RK: The current discourse on reparations is really disturbing for me. So much of the emphasis is on paying a debt monetarily. I can give you three problems. One: The idea that African descendants of slavery should be the ones to receive reparations as if somehow the crime of human kidnapping and enforced labor can be bound up in the nation-state and that only the people who have enough money to pay for a subscription to ancestry.com are the ones who can apply. This is a triumph of neoliberal thinking. Two: The focus on monetary settlement is a way to turn what could potentially be a radical movement into a movement for property. In Evanston, Illinois, the people who got cheated by the real estate industry and finance capital are going to get money to buy a house, and the value of the house is not going to change because they’re still Black. So, even if you believe in property, the fact that we’re not even addressing the question of structural racism is a concern. Three: We cannot separate the question of reparations from decolonization. What good is a transfer of stolen land from settlers to victims of kidnapping? We have to return to a transformative vision that sees reparations discourse as diagnostic—that is, a way of understanding our history, how wealth is created, accumulated, and concentrated, and the consequences of dispossession. Reparations can never be an end-all. The dismantling of racial capitalism for good is the goal. We have to struggle to end all forms of oppression if we’re going to create the freedom dreams that we not only deserve, but those the planet needs if we’re going to survive.
OW: How has the meaning of freedom changed for you since this book came out?
RK: Freedom is still deeply spiritual; it is bodily; it is rooted not just in love but pleasure, which is not always the same thing. I think it’s worth remembering that the collective and the individual are not foes. In fact, if done right, they are two sides of the same experience and process. Practicing freedom in Detroit, for example, means taking the power grid into the collective’s hands. It means ending the presence of police by creating new forms of social safety. It means creating forums for people to talk, work, and learn together, but also grow things. It means reimagining and reshaping the urban landscape. Those engaged in the struggle are practicing freedom everywhere, and so to me, I can sit back and just watch freedom unfold right before our eyes.
OW: Implicit in your definition of freedom is a critique of liberalism, no?
RK: Yes! The redefinition of freedom is one that is against liberalism. The liberal framework has been a disaster because liberalism is that which was used against radical abolitionist movements to get them to shut up and get Biden and Harris elected. Liberalism is used as a framing of history—that is, the idea that history is continual progress. The idea that there is a “real America” and these other dark moments are an aberration is based on a liberal conception that progress is inevitable if you wait. Part of what I’m hoping that this 20th-anniversary edition can do is remind us that fascism has always been a threat, but this country is built on fascism. Fascism is the use of the state to force people into subjugation and to extract wealth for a class. And if fascism is based on nationalism, and especially a racialized nationalism, then America is fascist. But liberalism underwrites it.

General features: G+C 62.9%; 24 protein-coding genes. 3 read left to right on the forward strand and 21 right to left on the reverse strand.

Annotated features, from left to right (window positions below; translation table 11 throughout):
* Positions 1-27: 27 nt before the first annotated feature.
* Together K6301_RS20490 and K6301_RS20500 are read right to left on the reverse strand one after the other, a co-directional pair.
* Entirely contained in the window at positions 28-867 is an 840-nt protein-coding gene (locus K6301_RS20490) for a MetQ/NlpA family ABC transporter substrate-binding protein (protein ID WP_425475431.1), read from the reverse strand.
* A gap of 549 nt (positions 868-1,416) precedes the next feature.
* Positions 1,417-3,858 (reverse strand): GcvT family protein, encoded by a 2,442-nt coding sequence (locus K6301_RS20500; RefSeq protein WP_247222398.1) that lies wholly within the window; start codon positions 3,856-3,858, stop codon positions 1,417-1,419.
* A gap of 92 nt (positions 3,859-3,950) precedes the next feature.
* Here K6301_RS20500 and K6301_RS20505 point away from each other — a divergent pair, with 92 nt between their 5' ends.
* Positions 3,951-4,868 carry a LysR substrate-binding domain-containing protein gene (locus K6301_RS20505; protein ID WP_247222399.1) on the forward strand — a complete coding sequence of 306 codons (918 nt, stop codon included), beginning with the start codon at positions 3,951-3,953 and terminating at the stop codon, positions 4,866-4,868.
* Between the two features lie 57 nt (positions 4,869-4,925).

And I hope the book will remind us that at no point in our history has a liberal regime actually improved conditions for Black people. Liberalism gives us carceral feminism. Liberalism gives us a war on poverty that’s about policing Black people. Liberalism gives us civil rights legislation that is designed to deliver votes to Democrats but not to achieve anything like freedom. We cannot be bought or convinced or tricked into thinking that liberalism equals freedom because that is the lie that we have been told since the days of John Locke.
OW: One of the things that the book does so well is think about how the problem of liberalism gets deployed against Black people to negate what Black freedom could possibly be. But also you talk about the history of socialism and communism and how, as political ideologies and systems, they don’t automatically bring race to the forefront. They don’t automatically come with everything that Black people need in order to have freedom or anything like it come to fruition.
RK: And that has been the lie that some elements on the Marxist-Leninist left have tried to impose. Just shut up, because once socialism comes, all this other stuff will be resolved. This is where we get these tricky problems where, on the one hand, the Cuban Revolution is a great achievement, but don’t talk about the inability of the Cuban Revolution to resolve the issue of racism and racial inequality. Because if you do, then, you’re going to undermine the Cuban Revolution. Or the flip side is that people then use what you say to say, “See? Socialism will never work!” And we can do better.
I’m really inspired by what I’ve seen over the last 20 years. Life might have gotten worse but movements and the visions of movements have not. The deeper the misery, the sharper the catastrophe, the more visionary the movements. And they’re the ones that end up being the casualties of the state, because the state and those in power cannot tolerate them. They can only tolerate liberal multiculturalism. They can make everyone in the State Department queer and a person of color and it’s the same policies. When you start thinking about freedom in the way that this new generation is thinking about it, it’s dangerous.
Omari Weekes is an assistant professor of English and American Ethnic Studies at Willamette University.